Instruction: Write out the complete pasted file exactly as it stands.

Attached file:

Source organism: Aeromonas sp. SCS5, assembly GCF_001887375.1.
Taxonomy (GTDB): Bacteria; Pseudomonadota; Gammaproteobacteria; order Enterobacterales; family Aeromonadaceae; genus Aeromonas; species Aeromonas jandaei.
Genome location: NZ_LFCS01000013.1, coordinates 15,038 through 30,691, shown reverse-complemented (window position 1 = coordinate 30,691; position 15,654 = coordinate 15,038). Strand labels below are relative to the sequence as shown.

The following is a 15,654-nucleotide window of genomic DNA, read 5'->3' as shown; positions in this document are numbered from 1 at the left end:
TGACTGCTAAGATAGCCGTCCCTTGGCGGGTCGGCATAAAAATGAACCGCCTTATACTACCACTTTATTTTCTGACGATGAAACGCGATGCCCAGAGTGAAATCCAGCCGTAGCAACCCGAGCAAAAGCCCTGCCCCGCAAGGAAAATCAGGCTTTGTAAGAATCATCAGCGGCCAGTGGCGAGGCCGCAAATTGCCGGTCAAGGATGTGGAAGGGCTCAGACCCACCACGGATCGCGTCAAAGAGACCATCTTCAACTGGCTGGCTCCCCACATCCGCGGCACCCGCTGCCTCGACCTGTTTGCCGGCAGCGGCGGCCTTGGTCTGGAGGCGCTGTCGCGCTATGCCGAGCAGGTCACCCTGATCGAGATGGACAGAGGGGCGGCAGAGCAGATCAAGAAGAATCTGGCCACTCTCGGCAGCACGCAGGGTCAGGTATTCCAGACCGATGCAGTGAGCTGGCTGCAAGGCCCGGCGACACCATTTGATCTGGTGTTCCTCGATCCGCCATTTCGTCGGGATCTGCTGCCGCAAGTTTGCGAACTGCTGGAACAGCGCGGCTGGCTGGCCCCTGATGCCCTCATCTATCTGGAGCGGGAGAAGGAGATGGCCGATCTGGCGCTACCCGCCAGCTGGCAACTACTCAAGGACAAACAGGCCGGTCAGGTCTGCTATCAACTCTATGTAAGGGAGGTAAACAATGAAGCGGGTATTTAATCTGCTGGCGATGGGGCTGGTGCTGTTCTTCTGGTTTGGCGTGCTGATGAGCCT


Source organism: Aeromonas sp. SCS5, assembly GCF_001887375.1.
Taxonomy (GTDB): Bacteria; Pseudomonadota; Gammaproteobacteria; order Enterobacterales; family Aeromonadaceae; genus Aeromonas; species Aeromonas jandaei.
Genome location: NZ_LFCS01000013.1, coordinates 15,038 through 30,691, shown reverse-complemented (window position 1 = coordinate 30,691; position 15,654 = coordinate 15,038). Strand labels below are relative to the sequence as shown.

The following is a 15,654-nucleotide window of genomic DNA, read 5'->3' as shown; positions in this document are numbered from 1 at the left end:
TGACTGCTAAGATAGCCGTCCCTTGGCGGGTCGGCATAAAAATGAACCGCCTTATACTACCACTTTATTTTCTGACGATGAAACGCGATGCCCAGAGTGAAATCCAGCCGTAGCAACCCGAGCAAAAGCCCTGCCCCGCAAGGAAAATCAGGCTTTGTAAGAATCATCAGCGGCCAGTGGCGAGGCCGCAAATTGCCGGTCAAGGATGTGGAAGGGCTCAGACCCACCACGGATCGCGTCAAAGAGACCATCTTCAACTGGCTGGCTCCCCACATCCGCGGCACCCGCTGCCTCGACCTGTTTGCCGGCAGCGGCGGCCTTGGTCTGGAGGCGCTGTCGCGCTATGCCGAGCAGGTCACCCTGATCGAGATGGACAGAGGGGCGGCAGAGCAGATCAAGAAGAATCTGGCCACTCTCGGCAGCACGCAGGGTCAGGTATTCCAGACCGATGCAGTGAGCTGGCTGCAAGGCCCGGCGACACCATTTGATCTGGTGTTCCTCGATCCGCCATTTCGTCGGGATCTGCTGCCGCAAGTTTGCGAACTGCTGGAACAGCGCGGCTGGCTGGCCCCTGATGCCCTCATCTATCTGGAGCGGGAGAAGGAGATGGCCGATCTGGCGCTACCCGCCAGCTGGCAACTACTCAAGGACAAACAGGCCGGTCAGGTCTGCTATCAACTCTATGTAAGGGAGGTAAACAATGAAGCGGGTATTTAATCTGCTGGCGATGGGGCTGGTGCTGTTCTTCTGGTTTGGCGTGCTGATGAGCCT